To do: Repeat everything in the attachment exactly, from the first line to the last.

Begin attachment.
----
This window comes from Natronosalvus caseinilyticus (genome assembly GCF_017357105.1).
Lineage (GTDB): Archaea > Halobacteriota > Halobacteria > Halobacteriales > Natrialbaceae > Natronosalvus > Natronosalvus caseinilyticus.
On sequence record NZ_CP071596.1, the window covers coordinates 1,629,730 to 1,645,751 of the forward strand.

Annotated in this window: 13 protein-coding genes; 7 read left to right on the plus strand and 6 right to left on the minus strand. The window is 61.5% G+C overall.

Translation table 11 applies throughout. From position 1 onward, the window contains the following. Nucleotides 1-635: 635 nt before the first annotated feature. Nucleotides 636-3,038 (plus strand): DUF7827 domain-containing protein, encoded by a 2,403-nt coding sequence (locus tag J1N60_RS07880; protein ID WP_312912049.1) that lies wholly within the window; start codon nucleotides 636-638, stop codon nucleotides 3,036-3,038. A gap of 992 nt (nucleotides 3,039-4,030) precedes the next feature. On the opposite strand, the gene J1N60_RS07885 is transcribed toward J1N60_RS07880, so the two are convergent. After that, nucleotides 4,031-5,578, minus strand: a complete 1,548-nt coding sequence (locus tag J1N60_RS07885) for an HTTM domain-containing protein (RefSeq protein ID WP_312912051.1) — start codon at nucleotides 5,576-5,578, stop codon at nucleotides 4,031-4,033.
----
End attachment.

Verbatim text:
This window comes from Natronosalvus caseinilyticus (genome assembly GCF_017357105.1).
Lineage (GTDB): Archaea > Halobacteriota > Halobacteria > Halobacteriales > Natrialbaceae > Natronosalvus > Natronosalvus caseinilyticus.
On sequence record NZ_CP071596.1, the window covers coordinates 1,629,730 to 1,645,751 of the forward strand.

Annotated in this window: 13 protein-coding genes; 7 read left to right on the plus strand and 6 right to left on the minus strand. The window is 61.5% G+C overall.

Translation table 11 applies throughout. From position 1 onward, the window contains the following. Nucleotides 1-635: 635 nt before the first annotated feature. Nucleotides 636-3,038 (plus strand): DUF7827 domain-containing protein, encoded by a 2,403-nt coding sequence (locus tag J1N60_RS07880; protein ID WP_312912049.1) that lies wholly within the window; start codon nucleotides 636-638, stop codon nucleotides 3,036-3,038. A gap of 992 nt (nucleotides 3,039-4,030) precedes the next feature. On the opposite strand, the gene J1N60_RS07885 is transcribed toward J1N60_RS07880, so the two are convergent. After that, nucleotides 4,031-5,578, minus strand: a complete 1,548-nt coding sequence (locus tag J1N60_RS07885) for an HTTM domain-containing protein (RefSeq protein ID WP_312912051.1) — start codon at nucleotides 5,576-5,578, stop codon at nucleotides 4,031-4,033.